A child embarks on an imaginary international journey, using many conveyances, in recalling all the items lost on previous trips.
The text, originally French, is in four-line stanzas, mostly in an aabb rhyming pattern, that are occasionally awkward in English: “In the deep, black waters of Loch Ness, / my mind wandered off and I forgot my address! / When I saw a yeti trying to get a fishy bite, / my stomach floated off and I lost my appetite.” In the accompanying spread, the child helms a yellow submarine, a green Nessie swims nearby, and a large white creature on a boat tries to grab fish with a net. Two fish have some writing on their bodies: the forgotten address? Happily, there appears to be no image of the stomach or the appetite that has floated off. Although the last page, with its short list of facts about some places mentioned, instructs readers to look for the lost items, some ephemeral items seem impossible to find. Concrete objects can be found with close looking: a jacket at the bottom of the Grand Canyon, a scarf around the neck of the Statue of Liberty, both mentioned in the accompanying text. Some items are more metaphorical. Can readers “find my mind” as the girl requests, when she ventures into outer space? Although the whimsical multimedia illustrations are often engaging, this world journey offers little engagement with people and a very cursory view of iconic sights.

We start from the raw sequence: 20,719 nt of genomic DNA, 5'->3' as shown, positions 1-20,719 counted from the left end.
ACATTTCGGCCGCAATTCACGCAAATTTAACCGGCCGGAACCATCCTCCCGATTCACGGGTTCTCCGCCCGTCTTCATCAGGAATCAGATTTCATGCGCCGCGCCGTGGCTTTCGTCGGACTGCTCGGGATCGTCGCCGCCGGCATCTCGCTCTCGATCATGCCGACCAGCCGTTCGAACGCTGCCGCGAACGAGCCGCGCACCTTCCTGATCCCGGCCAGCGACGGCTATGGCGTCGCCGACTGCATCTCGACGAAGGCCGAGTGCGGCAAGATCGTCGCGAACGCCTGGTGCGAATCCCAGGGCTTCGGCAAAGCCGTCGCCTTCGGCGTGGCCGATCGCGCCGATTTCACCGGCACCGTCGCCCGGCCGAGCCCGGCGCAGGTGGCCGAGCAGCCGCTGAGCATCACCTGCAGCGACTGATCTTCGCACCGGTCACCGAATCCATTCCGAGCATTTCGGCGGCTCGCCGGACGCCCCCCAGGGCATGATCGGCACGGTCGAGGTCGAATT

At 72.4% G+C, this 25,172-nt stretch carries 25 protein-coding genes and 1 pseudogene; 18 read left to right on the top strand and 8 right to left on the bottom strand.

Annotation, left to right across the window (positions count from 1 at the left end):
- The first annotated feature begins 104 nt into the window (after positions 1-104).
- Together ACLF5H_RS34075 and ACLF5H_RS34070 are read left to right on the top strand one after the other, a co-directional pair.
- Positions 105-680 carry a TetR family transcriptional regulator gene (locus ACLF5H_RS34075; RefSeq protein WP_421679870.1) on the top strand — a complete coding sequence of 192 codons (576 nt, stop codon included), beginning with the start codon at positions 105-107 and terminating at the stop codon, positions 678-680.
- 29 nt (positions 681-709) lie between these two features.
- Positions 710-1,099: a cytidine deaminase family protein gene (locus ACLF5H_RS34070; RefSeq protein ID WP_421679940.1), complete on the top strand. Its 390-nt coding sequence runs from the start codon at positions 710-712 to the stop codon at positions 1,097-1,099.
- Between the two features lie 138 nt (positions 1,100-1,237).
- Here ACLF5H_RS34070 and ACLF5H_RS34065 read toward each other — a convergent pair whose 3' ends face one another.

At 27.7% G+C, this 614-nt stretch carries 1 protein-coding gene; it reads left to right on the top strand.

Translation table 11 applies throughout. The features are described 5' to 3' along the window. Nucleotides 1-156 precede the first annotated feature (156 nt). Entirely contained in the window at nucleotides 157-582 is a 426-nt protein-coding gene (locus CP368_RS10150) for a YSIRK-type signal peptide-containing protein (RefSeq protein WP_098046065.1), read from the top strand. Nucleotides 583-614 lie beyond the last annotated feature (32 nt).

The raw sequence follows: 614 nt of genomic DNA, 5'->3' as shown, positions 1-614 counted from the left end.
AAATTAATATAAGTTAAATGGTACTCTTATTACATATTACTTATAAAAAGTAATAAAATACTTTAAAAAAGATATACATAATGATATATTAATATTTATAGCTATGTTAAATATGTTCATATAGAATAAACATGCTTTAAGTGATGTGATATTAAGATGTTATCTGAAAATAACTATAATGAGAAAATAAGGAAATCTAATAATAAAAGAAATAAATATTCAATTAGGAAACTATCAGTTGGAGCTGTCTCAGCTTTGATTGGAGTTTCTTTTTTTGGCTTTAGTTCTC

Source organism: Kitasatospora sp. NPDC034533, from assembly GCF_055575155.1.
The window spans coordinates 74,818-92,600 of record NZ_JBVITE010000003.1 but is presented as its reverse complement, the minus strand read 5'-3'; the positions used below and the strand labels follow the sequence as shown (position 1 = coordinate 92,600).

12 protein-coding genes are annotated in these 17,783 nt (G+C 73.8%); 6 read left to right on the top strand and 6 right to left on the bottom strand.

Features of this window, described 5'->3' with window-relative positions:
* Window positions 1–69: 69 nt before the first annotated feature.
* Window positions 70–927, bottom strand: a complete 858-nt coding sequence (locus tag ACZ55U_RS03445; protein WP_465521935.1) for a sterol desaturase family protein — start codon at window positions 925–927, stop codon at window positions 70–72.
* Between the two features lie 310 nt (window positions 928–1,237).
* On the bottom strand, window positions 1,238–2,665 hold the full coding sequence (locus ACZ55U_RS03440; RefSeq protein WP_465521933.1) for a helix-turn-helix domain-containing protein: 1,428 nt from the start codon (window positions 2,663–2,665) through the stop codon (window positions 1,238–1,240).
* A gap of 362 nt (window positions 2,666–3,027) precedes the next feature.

This is one journey to skip. (Picture book. 5-7)